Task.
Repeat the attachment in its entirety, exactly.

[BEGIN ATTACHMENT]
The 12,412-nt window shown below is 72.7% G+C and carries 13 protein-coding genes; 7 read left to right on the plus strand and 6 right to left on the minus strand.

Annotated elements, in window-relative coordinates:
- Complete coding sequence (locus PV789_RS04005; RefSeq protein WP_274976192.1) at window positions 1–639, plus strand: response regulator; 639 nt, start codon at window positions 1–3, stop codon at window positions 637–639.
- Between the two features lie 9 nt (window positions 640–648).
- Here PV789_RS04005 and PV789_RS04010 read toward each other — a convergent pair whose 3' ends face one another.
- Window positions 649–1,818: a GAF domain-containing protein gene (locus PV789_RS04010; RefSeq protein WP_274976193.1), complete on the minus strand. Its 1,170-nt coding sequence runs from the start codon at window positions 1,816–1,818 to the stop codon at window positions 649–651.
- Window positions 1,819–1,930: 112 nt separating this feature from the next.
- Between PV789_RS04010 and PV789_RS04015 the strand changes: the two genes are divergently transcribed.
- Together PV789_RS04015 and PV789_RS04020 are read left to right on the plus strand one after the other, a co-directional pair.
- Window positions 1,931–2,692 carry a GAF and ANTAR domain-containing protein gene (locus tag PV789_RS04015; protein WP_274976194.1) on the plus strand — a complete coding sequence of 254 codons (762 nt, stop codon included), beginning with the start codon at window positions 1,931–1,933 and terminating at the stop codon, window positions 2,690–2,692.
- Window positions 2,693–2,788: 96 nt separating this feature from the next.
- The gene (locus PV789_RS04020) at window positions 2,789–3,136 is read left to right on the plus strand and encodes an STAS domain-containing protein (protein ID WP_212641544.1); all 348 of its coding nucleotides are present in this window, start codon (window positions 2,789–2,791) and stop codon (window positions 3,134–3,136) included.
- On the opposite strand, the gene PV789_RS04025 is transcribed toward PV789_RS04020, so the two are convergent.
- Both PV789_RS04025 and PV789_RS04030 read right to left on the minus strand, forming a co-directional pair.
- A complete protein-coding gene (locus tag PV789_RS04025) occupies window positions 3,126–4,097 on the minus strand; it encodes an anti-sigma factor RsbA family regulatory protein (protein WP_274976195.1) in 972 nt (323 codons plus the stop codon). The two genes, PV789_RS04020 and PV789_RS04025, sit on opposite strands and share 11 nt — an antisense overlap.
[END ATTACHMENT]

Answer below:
The 12,412-nt window shown below is 72.7% G+C and carries 13 protein-coding genes; 7 read left to right on the plus strand and 6 right to left on the minus strand.

Annotated elements, in window-relative coordinates:
- Complete coding sequence (locus PV789_RS04005; RefSeq protein WP_274976192.1) at window positions 1–639, plus strand: response regulator; 639 nt, start codon at window positions 1–3, stop codon at window positions 637–639.
- Between the two features lie 9 nt (window positions 640–648).
- Here PV789_RS04005 and PV789_RS04010 read toward each other — a convergent pair whose 3' ends face one another.
- Window positions 649–1,818: a GAF domain-containing protein gene (locus PV789_RS04010; RefSeq protein WP_274976193.1), complete on the minus strand. Its 1,170-nt coding sequence runs from the start codon at window positions 1,816–1,818 to the stop codon at window positions 649–651.
- Window positions 1,819–1,930: 112 nt separating this feature from the next.
- Between PV789_RS04010 and PV789_RS04015 the strand changes: the two genes are divergently transcribed.
- Together PV789_RS04015 and PV789_RS04020 are read left to right on the plus strand one after the other, a co-directional pair.
- Window positions 1,931–2,692 carry a GAF and ANTAR domain-containing protein gene (locus tag PV789_RS04015; protein WP_274976194.1) on the plus strand — a complete coding sequence of 254 codons (762 nt, stop codon included), beginning with the start codon at window positions 1,931–1,933 and terminating at the stop codon, window positions 2,690–2,692.
- Window positions 2,693–2,788: 96 nt separating this feature from the next.
- The gene (locus PV789_RS04020) at window positions 2,789–3,136 is read left to right on the plus strand and encodes an STAS domain-containing protein (protein ID WP_212641544.1); all 348 of its coding nucleotides are present in this window, start codon (window positions 2,789–2,791) and stop codon (window positions 3,134–3,136) included.
- On the opposite strand, the gene PV789_RS04025 is transcribed toward PV789_RS04020, so the two are convergent.
- Both PV789_RS04025 and PV789_RS04030 read right to left on the minus strand, forming a co-directional pair.
- A complete protein-coding gene (locus tag PV789_RS04025) occupies window positions 3,126–4,097 on the minus strand; it encodes an anti-sigma factor RsbA family regulatory protein (protein WP_274976195.1) in 972 nt (323 codons plus the stop codon). The two genes, PV789_RS04020 and PV789_RS04025, sit on opposite strands and share 11 nt — an antisense overlap.